8 Ways The Motley Fool Does Workplace Well-Being Right: Encouraging Employees to Explore

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On this Rule Breakers podcast segment, Motley Fool co-founder David Gardner brings back a pair of his favorite guest Fools -- Chief Learning Officer Kara Chambers and Chief People Officer Lee Burbage -- to talk about a subject near and dear to his heart: How to get your corporate culture right. They speak from a place of authority, given that the company has been routinely recognized as one of the country's best places to work on a number of fronts.

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So this week, Kara and Lee call out eight of the items in the Fool's cultural toolbox. One key for helping people grow in their careers is that they have plenty of opportunities to choose to get involved with projects not connected to their main jobs. And that helps in a company where the career path is not the standard.

A full transcript follows the video.

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This video was recorded on Aug. 2, 2017.

Lee Burbage: No. 4. We have a project culture here, and I'm calling this one "exploring." We have this theory that at The Motley Fool it takes about six months to figure out your job, and then you start to have some bandwidth. You're starting to get more and more efficient in how you're able to do your job, and then you have some extra time. And so we're super--curious how you use that extra time, and we encourage you -- unlike maybe any company I've seen -- to try new things. Go investigate a new area of the business.

For instance, over the last few weeks Kara and I have been super-involved with a volunteer team of Fools that are investigating a potential new business line for our company, and we just need to do a little research work, so the call was put out. "Hey, anybody interested in helping out?" Maybe six Fools raised their hand and said they'd love to help out. So they're dedicating a few hours a week that they have free toward this new venture.

And what happens over time is we're actually learning as a business if they're good in that area. And they're learning, as an individual, if that might be an area that they'd like to do even more. Sometimes people walk away and they'll be like, "Ooh, boy. That was awful. I don't want to do that again." Or we, as a business, might say, "Ooh, you're actually not very good at that." Or even better, we're like, "Hey, you're great! You should do more of that," and it builds into more career development.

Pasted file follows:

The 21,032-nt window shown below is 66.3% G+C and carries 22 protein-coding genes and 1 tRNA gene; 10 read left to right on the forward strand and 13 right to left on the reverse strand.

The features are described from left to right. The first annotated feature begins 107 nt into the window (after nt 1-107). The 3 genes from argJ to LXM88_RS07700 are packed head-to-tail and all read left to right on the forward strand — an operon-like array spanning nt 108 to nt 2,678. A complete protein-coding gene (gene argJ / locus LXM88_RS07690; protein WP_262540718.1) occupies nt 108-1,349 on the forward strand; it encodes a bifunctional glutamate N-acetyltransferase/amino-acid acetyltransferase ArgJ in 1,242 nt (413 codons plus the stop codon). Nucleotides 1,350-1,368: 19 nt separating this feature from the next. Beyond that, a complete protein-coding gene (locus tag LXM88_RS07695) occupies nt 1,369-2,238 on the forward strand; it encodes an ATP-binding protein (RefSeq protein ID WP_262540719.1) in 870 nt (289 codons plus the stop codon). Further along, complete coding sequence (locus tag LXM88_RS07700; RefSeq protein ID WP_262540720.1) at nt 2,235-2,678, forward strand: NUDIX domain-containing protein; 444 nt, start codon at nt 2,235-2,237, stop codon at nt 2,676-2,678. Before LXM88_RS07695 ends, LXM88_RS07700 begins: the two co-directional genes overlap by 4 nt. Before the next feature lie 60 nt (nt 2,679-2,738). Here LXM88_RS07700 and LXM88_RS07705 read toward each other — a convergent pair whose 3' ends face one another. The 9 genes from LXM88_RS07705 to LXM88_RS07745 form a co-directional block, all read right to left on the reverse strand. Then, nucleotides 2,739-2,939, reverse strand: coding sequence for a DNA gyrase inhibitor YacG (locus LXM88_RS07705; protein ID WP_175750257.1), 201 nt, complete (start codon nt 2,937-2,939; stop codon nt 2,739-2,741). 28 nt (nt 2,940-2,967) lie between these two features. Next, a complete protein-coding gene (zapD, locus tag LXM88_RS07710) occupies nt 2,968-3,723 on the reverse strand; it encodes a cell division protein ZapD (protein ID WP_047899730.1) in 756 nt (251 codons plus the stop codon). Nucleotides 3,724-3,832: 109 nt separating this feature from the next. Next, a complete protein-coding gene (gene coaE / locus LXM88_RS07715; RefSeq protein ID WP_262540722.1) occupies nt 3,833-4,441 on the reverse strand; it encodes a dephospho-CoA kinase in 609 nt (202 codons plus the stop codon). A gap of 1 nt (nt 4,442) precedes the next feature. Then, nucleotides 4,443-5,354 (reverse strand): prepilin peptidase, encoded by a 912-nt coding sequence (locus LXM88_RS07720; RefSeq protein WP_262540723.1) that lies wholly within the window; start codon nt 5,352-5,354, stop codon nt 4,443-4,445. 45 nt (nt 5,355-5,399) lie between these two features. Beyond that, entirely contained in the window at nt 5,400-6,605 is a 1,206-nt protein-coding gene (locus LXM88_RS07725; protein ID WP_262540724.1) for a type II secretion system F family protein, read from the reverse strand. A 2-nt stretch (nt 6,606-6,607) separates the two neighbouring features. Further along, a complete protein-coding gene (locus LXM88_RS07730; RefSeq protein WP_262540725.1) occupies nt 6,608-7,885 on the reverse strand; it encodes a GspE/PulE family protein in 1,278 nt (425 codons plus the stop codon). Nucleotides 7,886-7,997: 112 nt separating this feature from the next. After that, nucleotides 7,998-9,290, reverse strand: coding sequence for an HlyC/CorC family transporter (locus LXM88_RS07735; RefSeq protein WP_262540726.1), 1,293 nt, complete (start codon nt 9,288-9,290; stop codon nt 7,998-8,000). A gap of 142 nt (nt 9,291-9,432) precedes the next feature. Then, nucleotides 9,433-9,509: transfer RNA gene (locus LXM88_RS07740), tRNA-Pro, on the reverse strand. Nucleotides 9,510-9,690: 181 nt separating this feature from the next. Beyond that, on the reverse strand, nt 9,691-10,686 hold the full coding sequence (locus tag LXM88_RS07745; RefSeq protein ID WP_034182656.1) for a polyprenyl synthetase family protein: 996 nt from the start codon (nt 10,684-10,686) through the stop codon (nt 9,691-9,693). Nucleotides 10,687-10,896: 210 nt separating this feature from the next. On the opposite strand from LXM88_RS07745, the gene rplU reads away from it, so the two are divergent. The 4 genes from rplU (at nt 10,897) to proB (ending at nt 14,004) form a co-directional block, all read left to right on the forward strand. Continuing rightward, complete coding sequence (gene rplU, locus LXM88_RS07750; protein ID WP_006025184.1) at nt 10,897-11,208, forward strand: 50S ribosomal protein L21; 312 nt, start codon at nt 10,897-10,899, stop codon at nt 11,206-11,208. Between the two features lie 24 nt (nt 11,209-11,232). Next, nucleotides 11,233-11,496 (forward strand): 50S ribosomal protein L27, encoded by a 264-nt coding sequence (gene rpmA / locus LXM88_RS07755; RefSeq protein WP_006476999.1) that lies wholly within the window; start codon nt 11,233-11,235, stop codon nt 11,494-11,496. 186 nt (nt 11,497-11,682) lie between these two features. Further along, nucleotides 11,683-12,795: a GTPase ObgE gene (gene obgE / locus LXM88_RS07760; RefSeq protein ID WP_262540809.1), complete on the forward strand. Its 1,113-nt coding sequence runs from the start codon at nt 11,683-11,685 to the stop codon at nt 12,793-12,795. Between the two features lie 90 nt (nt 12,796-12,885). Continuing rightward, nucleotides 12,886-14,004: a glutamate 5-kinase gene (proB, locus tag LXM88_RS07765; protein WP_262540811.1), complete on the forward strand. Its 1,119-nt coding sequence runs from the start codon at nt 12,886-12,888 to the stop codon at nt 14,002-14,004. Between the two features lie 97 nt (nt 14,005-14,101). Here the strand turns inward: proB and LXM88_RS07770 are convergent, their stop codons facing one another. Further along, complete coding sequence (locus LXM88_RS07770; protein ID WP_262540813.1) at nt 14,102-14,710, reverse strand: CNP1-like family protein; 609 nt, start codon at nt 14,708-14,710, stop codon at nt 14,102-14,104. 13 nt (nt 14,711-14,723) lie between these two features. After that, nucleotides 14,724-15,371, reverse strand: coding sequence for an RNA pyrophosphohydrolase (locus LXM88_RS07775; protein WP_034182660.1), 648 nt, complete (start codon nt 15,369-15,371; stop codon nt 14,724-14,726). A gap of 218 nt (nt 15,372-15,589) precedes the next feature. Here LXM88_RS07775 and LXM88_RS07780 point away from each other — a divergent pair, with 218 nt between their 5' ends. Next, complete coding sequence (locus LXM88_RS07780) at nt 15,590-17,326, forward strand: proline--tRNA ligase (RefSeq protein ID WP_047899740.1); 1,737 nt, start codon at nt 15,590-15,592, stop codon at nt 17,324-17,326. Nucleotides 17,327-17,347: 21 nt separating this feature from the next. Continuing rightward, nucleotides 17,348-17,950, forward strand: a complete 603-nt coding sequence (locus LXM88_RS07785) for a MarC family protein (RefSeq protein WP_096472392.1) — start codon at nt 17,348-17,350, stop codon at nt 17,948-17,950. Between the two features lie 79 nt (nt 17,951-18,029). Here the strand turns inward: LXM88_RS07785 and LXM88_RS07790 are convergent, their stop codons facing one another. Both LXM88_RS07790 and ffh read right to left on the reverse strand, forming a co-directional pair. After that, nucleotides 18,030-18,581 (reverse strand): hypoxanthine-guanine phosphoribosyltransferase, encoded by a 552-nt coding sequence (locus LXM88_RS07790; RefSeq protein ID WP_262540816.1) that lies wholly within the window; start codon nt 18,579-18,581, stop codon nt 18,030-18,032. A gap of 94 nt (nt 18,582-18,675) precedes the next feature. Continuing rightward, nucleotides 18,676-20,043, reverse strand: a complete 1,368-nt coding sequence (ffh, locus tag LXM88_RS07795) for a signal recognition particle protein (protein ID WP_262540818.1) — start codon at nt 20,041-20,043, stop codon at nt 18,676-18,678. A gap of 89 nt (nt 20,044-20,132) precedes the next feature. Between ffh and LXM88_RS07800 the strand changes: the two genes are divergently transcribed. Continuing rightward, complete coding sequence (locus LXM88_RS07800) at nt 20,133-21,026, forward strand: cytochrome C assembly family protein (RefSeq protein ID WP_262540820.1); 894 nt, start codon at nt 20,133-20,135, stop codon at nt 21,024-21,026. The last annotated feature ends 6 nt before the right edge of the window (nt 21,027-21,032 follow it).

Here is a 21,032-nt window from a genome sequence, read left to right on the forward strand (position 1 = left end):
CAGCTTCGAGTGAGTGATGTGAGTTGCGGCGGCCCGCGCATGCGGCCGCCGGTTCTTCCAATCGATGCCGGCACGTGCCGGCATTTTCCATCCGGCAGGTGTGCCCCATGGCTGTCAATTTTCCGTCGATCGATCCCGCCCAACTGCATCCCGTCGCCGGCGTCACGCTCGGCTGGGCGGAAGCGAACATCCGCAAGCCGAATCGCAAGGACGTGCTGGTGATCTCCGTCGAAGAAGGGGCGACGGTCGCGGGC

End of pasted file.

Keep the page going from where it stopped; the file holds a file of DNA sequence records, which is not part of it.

So just getting people to use their extra bandwidth to get out and about the business and reach beyond what their normal day-to-day work may be.

David Gardner: I'm curious, Lee. You started that by saying we're a project culture. What does that mean, exactly?

Burbage: I don't believe that we have a traditional hierarchy here. A traditional career ladder. People work here for many years and do lots of different things. Our favorite people are ones that are working on maybe six or seven different projects at one time. They may be diverse projects. Some may be leading. Some might be followers. Some might be just playing all kinds of different roles on a team.

So you're getting your enjoyment here by working with people that you love on really challenging things that are driving toward our purpose, and that's how you're managing your career. It's moving from project to project, trying new things, getting involved in things that you're passionate about.

Gardner: So it really is pretty subversive if you're thinking about a traditional org chart, and a title on your business card, and once I'm junior this, my next goal would be senior this, and I'll get that in three years.

And there is a downside to not being that way, because sometimes we'll lose people here at the Fool who want that career path or a clearer sense of what's next, and sometimes they leave the Fool after a few years to go back to maybe a more traditional workplace where they can find that. So what we're describing here -- I don't know how idiosyncratic or not it is -- it's definitely how we roll, and we bet we're probably not the only organization that rolls that way.

Burbage: Yes. I mean, I was not the first to say this.

Gardner: The Greeks were. I don't even know what you're about to say, but it's very obvious, I think, that Socrates said this. Go ahead!

Burbage: Socrates once said every company has a culture, but not every culture is right for everyone. So we have a pretty defined and unique culture that fits and is cool for a lot of people, but not for everybody. We're not a great resume builder or LinkedIn profile-builder company, although when people leave here, they do find some pretty great jobs, but it's nontraditional, sure.

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